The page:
To date, at least 40,000 plant species, 2,200 fishes, 1,294 birds, 427 mammals, 428 amphibians, and 378 reptiles have been scientifically classified in the region.

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Exotic caterpiller

One in five of all bird species are found in the Amazon rainforest, and one in five of the fish species live in Amazonian rivers and streams.

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A grey-winged trumpeter

Scientists have described between 96,660 and 128,843 invertebrate species in Brazil alone.

The biodiversity of plant species is the highest on Earth in the Ecuadorian Amazon Rainforest with more than 1,100 tree species per quarter square kilometer. The total number of tree species in the region is estimated at 16,000.

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A suspension bridge in the Amazon jungle

To date, an estimated 438,000 species of plants of economic and social interest have been registered in the region with many more remaining to be discovered or cataloged.

Animals and Anacondas

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Anaconda, Amazonia Brazil

The rainforest contains several species that can pose a hazard. Among the largest predatory creatures are the caiman (crocodile), jaguar, cougar, and anacondas.


Caiman, Amazon

In the river, electric eels can produce an electric shock that can stun or kill, while piranha are known to bite and injure humans.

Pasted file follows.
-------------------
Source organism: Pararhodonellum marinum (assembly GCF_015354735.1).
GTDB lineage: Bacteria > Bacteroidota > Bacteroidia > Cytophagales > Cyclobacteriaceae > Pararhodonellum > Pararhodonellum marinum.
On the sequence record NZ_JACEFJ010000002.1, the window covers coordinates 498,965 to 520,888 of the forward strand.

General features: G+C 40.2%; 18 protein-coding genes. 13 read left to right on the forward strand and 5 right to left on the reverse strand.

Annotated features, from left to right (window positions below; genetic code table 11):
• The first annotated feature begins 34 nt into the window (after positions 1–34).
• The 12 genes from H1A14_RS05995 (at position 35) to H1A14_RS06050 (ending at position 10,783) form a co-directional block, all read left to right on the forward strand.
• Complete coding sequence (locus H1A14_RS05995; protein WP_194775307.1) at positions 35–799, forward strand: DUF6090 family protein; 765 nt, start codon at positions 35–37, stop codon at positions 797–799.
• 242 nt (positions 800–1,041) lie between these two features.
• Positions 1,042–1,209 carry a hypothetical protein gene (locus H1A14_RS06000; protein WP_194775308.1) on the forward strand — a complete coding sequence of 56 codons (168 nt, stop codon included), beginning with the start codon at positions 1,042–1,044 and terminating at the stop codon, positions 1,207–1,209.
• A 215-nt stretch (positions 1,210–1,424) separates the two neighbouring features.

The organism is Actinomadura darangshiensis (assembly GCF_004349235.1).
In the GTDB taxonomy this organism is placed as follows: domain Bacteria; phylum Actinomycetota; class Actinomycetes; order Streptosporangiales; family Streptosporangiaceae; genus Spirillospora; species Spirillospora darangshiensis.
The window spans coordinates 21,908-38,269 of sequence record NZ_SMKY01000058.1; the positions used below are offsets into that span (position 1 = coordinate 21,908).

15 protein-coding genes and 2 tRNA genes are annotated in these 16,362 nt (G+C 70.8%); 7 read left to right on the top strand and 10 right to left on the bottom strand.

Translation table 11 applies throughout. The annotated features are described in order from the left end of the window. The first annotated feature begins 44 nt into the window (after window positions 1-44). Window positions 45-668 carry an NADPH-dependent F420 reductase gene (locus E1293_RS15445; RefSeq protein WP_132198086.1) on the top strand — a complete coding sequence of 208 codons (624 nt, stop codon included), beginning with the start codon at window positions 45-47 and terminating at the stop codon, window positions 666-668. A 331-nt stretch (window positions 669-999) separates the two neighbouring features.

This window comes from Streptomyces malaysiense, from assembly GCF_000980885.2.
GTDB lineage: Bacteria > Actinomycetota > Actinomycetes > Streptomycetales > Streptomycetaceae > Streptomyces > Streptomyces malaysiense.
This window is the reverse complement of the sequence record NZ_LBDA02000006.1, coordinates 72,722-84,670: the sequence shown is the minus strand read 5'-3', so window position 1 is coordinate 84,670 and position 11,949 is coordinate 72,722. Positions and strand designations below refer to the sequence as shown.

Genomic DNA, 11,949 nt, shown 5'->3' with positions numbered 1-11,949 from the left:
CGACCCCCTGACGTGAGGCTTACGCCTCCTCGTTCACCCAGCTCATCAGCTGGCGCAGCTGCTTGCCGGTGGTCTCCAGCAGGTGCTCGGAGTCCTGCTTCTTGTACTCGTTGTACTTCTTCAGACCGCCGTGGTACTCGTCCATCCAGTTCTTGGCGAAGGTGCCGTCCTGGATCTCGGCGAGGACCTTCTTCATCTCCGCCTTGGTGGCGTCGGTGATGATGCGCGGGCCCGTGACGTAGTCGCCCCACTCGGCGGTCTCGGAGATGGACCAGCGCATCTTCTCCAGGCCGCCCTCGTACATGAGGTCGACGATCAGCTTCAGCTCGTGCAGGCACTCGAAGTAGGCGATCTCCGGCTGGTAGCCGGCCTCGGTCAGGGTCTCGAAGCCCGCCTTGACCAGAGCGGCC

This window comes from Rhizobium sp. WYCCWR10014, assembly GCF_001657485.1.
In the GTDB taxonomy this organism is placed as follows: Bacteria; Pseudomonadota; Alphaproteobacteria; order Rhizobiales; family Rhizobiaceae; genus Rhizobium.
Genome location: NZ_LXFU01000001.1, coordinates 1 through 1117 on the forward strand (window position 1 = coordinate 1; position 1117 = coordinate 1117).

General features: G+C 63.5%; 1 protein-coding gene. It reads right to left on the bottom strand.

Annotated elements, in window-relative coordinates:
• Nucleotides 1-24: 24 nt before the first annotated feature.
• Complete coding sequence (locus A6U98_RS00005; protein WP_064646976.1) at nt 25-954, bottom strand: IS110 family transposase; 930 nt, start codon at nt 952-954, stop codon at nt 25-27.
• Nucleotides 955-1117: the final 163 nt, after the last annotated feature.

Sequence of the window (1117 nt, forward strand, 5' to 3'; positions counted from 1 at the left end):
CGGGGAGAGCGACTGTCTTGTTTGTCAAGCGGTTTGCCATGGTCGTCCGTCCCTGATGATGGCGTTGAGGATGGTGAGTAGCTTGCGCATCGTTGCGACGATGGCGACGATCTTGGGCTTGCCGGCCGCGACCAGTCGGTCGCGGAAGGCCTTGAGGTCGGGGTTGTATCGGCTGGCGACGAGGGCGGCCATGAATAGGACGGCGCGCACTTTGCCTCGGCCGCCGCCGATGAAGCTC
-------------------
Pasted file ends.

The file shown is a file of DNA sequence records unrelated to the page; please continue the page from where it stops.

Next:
Amazon river piranha

Various species of poison dart frogs secrete toxins through their flesh.

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Poisonous Frog

Vampire bats dwell in the rainforest and can spread the rabies virus.

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Vampire bat

There are also numerous parasites and disease vectors. Malaria, yellow fever, and Dengue fever are also common in the Amazon region mainly caused by the mosquitos.

The Amazon River

The Amazon River in South America is the largest river by discharge volume of water in the world, and by some definitions, it is the longest.

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Riverboat – the primary mode of transportation in the Amazon

There are over 3,000 species of fish currently recognized in the Amazon basin, with more being discovered every year. In addition to the thousands of species of fish, the river supports crabs, algae, and turtles.

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Life in Amazon

Amazon River Pink Dolphin

The Amazon is one of the main habitats of the Boto, also known as the Amazon River Pink Dolphin. It is the largest species of river dolphin, and it can grow to lengths of up to 2.6 meters (8 ft 6 in).

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Baby boto pod

The color of its skin changes with age; young animals are gray, but become pink and then white as they mature.